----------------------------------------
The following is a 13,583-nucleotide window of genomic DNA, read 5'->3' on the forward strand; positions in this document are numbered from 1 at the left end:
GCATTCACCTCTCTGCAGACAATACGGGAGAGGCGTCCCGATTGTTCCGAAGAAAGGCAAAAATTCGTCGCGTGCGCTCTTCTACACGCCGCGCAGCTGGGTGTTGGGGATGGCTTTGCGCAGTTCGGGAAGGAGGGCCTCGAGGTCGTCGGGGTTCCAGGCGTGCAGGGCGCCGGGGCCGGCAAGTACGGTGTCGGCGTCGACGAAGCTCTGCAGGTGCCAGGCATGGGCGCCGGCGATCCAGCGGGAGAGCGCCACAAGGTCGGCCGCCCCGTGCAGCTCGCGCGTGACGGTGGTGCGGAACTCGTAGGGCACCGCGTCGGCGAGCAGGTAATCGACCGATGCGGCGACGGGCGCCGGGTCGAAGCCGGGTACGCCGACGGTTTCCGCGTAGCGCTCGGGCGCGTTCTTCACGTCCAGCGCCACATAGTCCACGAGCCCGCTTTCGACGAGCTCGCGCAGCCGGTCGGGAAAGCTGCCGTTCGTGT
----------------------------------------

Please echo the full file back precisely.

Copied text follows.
The following is a 13,583-nucleotide window of genomic DNA, read 5'->3' on the forward strand; positions in this document are numbered from 1 at the left end:
GCATTCACCTCTCTGCAGACAATACGGGAGAGGCGTCCCGATTGTTCCGAAGAAAGGCAAAAATTCGTCGCGTGCGCTCTTCTACACGCCGCGCAGCTGGGTGTTGGGGATGGCTTTGCGCAGTTCGGGAAGGAGGGCCTCGAGGTCGTCGGGGTTCCAGGCGTGCAGGGCGCCGGGGCCGGCAAGTACGGTGTCGGCGTCGACGAAGCTCTGCAGGTGCCAGGCATGGGCGCCGGCGATCCAGCGGGAGAGCGCCACAAGGTCGGCCGCCCCGTGCAGCTCGCGCGTGACGGTGGTGCGGAACTCGTAGGGCACCGCGTCGGCGAGCAGGTAATCGACCGATGCGGCGACGGGCGCCGGGTCGAAGCCGGGTACGCCGACGGTTTCCGCGTAGCGCTCGGGCGCGTTCTTCACGTCCAGCGCCACATAGTCCACGAGCCCGCTTTCGACGAGCTCGCGCAGCCGGTCGGGAAAGCTGCCGTTCGTGT